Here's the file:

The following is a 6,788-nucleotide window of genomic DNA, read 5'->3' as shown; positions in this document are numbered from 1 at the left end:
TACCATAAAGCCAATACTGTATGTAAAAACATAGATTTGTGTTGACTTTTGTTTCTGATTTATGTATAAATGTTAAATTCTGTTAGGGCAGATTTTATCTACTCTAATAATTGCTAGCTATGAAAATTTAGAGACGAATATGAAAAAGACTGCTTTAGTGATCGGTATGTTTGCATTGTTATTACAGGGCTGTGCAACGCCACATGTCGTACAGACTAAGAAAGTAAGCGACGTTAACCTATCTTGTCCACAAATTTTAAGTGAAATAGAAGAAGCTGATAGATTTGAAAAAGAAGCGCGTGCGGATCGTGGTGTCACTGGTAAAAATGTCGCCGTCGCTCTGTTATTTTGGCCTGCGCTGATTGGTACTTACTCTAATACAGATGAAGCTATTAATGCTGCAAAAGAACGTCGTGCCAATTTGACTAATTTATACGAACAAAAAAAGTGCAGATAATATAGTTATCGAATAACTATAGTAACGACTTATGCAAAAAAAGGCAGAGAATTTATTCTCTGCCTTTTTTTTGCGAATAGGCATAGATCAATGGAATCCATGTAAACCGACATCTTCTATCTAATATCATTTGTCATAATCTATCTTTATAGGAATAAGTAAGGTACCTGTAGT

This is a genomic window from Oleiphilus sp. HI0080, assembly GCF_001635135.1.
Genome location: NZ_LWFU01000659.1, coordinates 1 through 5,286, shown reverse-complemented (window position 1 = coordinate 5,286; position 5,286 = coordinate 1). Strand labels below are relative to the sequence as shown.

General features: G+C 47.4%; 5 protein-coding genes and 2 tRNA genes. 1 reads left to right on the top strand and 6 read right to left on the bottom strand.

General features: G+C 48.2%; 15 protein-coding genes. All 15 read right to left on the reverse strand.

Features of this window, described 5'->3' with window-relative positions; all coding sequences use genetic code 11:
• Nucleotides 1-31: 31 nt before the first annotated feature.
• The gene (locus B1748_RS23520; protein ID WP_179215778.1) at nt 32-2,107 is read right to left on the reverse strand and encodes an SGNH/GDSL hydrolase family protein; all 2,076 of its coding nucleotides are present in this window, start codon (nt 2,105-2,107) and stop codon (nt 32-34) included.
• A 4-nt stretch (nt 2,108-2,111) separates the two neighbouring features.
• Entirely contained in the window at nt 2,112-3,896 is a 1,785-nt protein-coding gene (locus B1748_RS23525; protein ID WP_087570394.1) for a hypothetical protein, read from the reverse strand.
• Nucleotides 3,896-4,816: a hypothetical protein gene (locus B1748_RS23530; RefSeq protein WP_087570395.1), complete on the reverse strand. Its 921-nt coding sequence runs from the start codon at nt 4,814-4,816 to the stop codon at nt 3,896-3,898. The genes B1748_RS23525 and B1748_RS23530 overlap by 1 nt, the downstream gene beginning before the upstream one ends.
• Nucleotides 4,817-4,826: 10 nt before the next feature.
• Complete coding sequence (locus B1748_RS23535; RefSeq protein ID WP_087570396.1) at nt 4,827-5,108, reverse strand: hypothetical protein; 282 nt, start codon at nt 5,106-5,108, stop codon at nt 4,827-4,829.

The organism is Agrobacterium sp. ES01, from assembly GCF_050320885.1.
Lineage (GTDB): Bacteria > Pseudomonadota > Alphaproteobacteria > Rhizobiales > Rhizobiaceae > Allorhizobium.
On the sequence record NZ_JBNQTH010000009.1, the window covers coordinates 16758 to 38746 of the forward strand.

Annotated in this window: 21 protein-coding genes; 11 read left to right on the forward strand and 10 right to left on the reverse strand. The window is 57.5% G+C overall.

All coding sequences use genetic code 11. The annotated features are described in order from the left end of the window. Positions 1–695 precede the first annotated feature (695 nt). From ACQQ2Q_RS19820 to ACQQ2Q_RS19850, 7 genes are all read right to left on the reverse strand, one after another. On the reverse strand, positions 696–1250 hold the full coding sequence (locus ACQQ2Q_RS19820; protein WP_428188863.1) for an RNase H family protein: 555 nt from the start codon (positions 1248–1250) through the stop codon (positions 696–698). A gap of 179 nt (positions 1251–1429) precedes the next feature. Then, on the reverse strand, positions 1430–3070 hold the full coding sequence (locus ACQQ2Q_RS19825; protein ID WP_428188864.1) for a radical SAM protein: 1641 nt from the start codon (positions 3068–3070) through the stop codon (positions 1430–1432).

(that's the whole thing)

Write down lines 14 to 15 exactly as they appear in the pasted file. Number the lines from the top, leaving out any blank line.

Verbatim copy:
• Complete coding sequence (locus B1748_RS23535; RefSeq protein ID WP_087570396.1) at nt 4,827-5,108, reverse strand: hypothetical protein; 282 nt, start codon at nt 5,106-5,108, stop codon at nt 4,827-4,829.

The organism is Agrobacterium sp. ES01, from assembly GCF_050320885.1.